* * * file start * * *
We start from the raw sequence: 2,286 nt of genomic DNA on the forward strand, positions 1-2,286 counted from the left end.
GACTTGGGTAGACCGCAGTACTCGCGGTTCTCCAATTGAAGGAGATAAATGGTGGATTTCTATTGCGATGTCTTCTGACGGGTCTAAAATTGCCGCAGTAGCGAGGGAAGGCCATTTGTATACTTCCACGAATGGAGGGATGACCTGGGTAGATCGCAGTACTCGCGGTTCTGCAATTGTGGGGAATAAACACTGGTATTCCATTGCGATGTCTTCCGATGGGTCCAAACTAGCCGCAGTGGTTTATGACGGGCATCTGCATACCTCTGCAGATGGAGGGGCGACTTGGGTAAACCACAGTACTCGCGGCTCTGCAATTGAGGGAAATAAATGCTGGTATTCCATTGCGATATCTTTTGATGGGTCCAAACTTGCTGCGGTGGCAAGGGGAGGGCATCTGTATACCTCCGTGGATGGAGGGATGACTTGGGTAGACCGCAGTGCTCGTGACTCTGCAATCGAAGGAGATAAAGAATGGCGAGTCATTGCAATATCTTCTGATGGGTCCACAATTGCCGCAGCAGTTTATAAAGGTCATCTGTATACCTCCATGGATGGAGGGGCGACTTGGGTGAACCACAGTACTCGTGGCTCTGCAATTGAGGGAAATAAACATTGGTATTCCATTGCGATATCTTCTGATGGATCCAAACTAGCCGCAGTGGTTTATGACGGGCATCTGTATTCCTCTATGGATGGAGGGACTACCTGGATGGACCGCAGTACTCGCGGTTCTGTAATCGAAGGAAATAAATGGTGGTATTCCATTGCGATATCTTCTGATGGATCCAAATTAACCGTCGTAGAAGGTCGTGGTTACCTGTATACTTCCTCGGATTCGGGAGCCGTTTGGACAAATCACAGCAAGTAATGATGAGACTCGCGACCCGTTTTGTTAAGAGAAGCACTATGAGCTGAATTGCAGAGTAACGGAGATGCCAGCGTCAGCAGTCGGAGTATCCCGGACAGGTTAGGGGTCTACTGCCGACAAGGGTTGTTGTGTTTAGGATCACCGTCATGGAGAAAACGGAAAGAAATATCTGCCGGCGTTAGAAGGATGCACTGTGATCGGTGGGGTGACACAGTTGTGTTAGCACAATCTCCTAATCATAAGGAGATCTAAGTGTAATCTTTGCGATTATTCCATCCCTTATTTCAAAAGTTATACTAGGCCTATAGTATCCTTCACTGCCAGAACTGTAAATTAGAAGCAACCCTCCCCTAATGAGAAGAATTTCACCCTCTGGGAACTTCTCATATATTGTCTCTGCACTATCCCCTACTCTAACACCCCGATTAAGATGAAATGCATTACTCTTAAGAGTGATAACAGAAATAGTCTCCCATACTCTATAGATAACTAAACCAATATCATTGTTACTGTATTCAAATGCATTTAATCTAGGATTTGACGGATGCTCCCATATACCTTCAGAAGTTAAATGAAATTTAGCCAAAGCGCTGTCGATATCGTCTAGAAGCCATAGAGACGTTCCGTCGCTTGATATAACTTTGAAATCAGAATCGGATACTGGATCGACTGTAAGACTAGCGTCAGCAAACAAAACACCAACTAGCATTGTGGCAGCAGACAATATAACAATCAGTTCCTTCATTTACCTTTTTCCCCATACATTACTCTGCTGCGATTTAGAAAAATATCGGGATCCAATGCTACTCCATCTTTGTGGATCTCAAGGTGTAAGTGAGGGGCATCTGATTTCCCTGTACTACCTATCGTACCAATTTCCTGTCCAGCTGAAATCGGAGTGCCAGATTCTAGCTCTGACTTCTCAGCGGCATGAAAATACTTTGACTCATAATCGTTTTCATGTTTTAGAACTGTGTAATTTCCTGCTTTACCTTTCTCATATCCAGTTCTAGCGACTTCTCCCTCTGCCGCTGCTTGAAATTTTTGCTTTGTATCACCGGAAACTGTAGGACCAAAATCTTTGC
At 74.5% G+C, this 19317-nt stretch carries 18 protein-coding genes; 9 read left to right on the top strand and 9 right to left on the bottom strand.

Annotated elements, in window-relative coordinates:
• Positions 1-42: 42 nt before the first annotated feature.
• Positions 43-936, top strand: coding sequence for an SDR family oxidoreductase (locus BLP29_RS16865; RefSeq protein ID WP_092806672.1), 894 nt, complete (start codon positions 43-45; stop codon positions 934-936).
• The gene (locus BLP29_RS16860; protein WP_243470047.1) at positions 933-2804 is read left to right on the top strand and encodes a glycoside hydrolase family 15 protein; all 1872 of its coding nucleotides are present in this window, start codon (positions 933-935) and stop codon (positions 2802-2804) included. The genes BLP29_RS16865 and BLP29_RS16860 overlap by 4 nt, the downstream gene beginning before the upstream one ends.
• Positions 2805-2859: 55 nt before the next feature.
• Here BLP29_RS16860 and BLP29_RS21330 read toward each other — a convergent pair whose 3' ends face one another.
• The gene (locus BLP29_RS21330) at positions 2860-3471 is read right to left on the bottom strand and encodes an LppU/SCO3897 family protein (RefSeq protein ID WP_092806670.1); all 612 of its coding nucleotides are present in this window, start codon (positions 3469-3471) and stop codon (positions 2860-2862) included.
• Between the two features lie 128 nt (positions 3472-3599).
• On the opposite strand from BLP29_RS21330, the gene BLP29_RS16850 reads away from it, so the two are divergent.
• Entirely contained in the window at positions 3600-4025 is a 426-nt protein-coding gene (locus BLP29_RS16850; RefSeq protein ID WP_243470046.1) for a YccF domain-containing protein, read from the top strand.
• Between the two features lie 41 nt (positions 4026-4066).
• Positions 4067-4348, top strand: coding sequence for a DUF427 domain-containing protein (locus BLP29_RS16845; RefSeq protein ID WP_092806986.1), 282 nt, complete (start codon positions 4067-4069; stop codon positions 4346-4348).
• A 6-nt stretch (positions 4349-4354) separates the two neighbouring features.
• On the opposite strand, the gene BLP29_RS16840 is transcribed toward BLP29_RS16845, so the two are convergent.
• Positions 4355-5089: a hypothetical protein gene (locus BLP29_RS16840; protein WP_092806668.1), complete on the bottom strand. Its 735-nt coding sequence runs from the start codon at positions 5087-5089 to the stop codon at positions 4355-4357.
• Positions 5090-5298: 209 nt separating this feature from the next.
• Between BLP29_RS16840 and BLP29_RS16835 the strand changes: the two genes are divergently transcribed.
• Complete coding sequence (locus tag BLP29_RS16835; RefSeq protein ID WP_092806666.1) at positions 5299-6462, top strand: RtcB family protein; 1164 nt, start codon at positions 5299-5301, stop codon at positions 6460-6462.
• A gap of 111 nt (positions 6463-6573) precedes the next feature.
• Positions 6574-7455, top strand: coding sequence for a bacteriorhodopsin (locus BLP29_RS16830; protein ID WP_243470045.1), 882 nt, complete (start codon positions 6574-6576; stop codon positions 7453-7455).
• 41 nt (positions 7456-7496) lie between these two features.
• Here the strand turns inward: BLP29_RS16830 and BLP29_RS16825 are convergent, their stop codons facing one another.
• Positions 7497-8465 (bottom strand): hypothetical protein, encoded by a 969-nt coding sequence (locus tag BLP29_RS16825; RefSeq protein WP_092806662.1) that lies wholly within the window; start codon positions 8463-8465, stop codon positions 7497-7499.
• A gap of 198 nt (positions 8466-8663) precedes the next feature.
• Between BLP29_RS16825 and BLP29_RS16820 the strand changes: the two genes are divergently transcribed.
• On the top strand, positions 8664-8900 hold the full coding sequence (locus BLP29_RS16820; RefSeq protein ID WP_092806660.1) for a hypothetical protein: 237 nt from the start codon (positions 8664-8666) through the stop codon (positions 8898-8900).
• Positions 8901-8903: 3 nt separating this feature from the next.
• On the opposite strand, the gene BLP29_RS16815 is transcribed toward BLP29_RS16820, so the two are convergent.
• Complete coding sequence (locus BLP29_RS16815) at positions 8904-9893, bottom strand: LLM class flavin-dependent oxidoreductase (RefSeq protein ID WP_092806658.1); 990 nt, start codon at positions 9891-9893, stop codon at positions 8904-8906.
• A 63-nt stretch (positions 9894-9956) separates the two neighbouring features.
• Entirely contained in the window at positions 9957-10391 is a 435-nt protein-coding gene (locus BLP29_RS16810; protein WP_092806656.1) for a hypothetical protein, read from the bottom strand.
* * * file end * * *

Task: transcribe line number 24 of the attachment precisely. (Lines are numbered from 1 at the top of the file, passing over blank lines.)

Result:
• 41 nt (positions 7456-7496) lie between these two features.